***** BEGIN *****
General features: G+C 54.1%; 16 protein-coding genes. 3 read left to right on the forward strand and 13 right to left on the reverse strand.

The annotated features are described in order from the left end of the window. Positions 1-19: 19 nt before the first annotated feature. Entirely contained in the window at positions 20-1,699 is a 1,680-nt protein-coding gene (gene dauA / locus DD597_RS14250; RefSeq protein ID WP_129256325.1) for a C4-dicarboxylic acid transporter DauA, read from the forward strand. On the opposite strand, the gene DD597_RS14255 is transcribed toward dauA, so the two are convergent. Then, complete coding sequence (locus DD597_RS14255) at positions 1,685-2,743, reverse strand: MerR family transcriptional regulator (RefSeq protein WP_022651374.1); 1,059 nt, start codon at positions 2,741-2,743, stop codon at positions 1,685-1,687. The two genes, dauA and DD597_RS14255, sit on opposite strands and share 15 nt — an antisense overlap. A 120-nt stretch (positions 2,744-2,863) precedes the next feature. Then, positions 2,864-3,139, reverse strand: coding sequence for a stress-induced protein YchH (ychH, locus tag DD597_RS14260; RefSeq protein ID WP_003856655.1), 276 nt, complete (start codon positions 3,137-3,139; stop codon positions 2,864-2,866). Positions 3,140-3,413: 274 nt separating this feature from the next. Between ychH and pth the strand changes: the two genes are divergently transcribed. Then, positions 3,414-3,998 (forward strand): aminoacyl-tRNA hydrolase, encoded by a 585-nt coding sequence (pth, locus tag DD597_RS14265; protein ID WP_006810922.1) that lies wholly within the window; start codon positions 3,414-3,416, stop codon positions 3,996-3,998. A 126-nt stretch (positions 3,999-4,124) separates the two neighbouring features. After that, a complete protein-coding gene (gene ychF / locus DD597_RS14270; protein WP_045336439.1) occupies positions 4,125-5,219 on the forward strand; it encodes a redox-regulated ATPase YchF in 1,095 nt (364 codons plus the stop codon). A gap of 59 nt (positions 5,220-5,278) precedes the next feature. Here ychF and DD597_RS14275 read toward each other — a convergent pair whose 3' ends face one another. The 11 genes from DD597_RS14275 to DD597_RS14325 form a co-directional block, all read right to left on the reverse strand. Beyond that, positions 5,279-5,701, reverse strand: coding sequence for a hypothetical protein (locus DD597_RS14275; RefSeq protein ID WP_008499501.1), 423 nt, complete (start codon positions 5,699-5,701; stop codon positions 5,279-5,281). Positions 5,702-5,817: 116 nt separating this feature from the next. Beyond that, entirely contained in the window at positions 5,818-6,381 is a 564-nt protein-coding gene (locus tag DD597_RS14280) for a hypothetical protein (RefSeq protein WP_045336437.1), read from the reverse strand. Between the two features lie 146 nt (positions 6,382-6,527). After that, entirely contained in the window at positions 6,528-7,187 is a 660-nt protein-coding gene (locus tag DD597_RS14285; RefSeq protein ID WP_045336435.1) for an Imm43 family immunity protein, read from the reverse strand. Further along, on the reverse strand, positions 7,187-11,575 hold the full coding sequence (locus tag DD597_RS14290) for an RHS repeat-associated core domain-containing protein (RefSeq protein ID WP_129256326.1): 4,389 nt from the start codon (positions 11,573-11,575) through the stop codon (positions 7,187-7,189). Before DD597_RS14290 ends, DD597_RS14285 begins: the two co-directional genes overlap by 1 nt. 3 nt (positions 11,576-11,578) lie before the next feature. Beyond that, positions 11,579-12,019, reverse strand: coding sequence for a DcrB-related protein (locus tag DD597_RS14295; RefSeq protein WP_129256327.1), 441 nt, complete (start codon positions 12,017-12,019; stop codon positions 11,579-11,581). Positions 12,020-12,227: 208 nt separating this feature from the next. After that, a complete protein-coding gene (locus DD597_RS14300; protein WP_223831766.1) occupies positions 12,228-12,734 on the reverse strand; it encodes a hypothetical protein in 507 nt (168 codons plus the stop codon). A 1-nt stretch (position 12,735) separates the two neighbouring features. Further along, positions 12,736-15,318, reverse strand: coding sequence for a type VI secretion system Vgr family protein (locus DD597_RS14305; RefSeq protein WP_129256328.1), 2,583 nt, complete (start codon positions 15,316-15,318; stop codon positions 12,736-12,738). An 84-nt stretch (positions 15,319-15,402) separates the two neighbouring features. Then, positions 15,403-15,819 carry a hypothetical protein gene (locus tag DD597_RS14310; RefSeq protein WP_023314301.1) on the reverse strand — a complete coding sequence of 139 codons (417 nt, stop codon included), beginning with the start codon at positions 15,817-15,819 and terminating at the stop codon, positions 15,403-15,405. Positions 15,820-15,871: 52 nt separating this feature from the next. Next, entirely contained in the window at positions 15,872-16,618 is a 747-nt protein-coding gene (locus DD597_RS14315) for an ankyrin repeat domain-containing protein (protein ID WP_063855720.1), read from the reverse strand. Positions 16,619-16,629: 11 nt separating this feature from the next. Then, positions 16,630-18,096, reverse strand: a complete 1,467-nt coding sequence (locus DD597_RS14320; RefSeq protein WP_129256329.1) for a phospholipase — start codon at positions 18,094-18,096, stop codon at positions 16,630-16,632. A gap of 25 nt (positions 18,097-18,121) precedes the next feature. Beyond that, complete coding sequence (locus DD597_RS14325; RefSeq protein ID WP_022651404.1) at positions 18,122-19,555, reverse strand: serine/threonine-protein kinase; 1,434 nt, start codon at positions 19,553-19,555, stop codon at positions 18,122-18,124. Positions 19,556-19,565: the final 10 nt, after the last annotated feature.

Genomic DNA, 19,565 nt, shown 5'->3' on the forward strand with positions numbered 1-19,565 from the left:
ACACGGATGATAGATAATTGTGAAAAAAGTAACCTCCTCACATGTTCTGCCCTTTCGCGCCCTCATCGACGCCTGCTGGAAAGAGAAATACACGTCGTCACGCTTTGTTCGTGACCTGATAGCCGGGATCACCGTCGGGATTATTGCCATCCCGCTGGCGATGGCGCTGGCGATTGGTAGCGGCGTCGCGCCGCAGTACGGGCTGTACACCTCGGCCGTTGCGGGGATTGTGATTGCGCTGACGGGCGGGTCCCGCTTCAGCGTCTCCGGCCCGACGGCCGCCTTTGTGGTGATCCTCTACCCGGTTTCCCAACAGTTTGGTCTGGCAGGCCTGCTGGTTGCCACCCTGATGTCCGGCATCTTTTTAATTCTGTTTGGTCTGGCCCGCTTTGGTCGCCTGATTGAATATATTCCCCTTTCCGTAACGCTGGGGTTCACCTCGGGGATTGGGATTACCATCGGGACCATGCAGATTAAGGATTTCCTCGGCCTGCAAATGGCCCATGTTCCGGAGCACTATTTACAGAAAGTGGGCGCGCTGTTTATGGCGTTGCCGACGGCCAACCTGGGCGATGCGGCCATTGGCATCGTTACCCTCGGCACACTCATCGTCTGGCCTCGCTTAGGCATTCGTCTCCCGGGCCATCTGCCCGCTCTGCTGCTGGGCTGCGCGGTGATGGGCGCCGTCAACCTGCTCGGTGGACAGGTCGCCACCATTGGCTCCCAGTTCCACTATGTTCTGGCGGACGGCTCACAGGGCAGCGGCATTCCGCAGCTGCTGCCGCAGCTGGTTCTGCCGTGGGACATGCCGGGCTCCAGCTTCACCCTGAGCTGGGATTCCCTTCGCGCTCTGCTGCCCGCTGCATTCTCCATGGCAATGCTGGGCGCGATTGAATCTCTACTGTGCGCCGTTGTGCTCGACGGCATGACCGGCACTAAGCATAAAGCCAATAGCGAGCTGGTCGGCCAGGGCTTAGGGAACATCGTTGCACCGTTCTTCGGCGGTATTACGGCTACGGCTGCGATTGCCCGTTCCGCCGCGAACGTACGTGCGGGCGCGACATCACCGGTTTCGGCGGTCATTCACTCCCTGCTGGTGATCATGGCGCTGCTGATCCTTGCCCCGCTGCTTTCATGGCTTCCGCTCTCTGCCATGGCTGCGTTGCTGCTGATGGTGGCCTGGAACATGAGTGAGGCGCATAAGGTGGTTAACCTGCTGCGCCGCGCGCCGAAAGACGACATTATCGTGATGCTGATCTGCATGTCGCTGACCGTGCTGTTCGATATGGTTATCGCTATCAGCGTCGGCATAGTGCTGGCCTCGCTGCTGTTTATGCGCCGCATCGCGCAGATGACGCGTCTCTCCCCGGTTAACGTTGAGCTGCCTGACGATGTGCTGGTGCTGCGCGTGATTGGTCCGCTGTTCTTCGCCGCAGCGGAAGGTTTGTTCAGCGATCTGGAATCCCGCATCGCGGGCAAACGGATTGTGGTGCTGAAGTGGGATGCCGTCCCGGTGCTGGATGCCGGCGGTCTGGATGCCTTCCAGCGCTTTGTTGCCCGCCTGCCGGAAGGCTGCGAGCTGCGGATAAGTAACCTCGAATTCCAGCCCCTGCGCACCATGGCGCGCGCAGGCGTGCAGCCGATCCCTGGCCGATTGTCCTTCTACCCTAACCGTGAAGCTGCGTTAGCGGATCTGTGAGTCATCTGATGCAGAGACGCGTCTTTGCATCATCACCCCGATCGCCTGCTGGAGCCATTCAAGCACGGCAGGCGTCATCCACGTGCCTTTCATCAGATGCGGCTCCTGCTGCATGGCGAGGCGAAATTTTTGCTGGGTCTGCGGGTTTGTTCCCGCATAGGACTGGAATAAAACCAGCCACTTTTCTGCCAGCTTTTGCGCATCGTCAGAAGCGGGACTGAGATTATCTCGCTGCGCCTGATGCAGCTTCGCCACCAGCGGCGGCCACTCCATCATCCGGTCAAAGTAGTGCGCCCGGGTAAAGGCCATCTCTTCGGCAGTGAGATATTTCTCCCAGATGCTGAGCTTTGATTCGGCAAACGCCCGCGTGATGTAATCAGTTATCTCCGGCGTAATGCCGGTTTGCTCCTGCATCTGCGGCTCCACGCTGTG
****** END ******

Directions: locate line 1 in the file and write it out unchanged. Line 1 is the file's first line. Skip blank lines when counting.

General features: G+C 54.1%; 16 protein-coding genes. 3 read left to right on the forward strand and 13 right to left on the reverse strand.